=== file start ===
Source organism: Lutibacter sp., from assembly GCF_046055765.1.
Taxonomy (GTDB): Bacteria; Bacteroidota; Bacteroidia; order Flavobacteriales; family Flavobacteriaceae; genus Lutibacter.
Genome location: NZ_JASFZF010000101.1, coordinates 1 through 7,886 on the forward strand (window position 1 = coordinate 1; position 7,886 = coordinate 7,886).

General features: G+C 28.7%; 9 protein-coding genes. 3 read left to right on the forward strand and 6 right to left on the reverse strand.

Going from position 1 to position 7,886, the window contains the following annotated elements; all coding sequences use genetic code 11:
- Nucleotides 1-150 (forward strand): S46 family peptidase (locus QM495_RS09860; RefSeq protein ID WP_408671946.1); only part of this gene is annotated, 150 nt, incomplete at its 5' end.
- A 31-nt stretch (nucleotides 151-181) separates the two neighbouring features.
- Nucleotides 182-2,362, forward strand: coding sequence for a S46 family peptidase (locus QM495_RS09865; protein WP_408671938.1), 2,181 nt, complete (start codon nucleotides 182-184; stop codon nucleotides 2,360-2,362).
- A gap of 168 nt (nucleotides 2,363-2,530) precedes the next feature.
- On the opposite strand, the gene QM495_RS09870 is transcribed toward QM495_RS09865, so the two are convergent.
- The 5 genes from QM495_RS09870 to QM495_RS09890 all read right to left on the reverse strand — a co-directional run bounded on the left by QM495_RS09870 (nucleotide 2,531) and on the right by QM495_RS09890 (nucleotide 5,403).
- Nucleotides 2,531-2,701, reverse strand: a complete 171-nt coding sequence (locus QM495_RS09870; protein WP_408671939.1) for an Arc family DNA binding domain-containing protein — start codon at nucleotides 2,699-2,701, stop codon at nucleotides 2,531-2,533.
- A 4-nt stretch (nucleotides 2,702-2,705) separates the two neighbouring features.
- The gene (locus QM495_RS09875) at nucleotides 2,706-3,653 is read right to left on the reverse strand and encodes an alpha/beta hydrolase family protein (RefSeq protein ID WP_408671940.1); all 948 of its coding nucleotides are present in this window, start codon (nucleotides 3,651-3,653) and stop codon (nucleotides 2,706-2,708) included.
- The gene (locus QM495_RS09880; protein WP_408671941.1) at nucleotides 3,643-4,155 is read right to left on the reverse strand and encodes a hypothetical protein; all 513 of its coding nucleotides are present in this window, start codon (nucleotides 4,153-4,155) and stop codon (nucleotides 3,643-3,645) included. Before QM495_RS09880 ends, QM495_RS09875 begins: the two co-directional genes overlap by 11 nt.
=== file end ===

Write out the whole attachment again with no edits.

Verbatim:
Source organism: Lutibacter sp., from assembly GCF_046055765.1.
Taxonomy (GTDB): Bacteria; Bacteroidota; Bacteroidia; order Flavobacteriales; family Flavobacteriaceae; genus Lutibacter.
Genome location: NZ_JASFZF010000101.1, coordinates 1 through 7,886 on the forward strand (window position 1 = coordinate 1; position 7,886 = coordinate 7,886).

General features: G+C 28.7%; 9 protein-coding genes. 3 read left to right on the forward strand and 6 right to left on the reverse strand.

Going from position 1 to position 7,886, the window contains the following annotated elements; all coding sequences use genetic code 11:
- Nucleotides 1-150 (forward strand): S46 family peptidase (locus QM495_RS09860; RefSeq protein ID WP_408671946.1); only part of this gene is annotated, 150 nt, incomplete at its 5' end.
- A 31-nt stretch (nucleotides 151-181) separates the two neighbouring features.
- Nucleotides 182-2,362, forward strand: coding sequence for a S46 family peptidase (locus QM495_RS09865; protein WP_408671938.1), 2,181 nt, complete (start codon nucleotides 182-184; stop codon nucleotides 2,360-2,362).
- A gap of 168 nt (nucleotides 2,363-2,530) precedes the next feature.
- On the opposite strand, the gene QM495_RS09870 is transcribed toward QM495_RS09865, so the two are convergent.
- The 5 genes from QM495_RS09870 to QM495_RS09890 all read right to left on the reverse strand — a co-directional run bounded on the left by QM495_RS09870 (nucleotide 2,531) and on the right by QM495_RS09890 (nucleotide 5,403).
- Nucleotides 2,531-2,701, reverse strand: a complete 171-nt coding sequence (locus QM495_RS09870; protein WP_408671939.1) for an Arc family DNA binding domain-containing protein — start codon at nucleotides 2,699-2,701, stop codon at nucleotides 2,531-2,533.
- A 4-nt stretch (nucleotides 2,702-2,705) separates the two neighbouring features.
- The gene (locus QM495_RS09875) at nucleotides 2,706-3,653 is read right to left on the reverse strand and encodes an alpha/beta hydrolase family protein (RefSeq protein ID WP_408671940.1); all 948 of its coding nucleotides are present in this window, start codon (nucleotides 3,651-3,653) and stop codon (nucleotides 2,706-2,708) included.
- The gene (locus QM495_RS09880; protein WP_408671941.1) at nucleotides 3,643-4,155 is read right to left on the reverse strand and encodes a hypothetical protein; all 513 of its coding nucleotides are present in this window, start codon (nucleotides 4,153-4,155) and stop codon (nucleotides 3,643-3,645) included. Before QM495_RS09880 ends, QM495_RS09875 begins: the two co-directional genes overlap by 11 nt.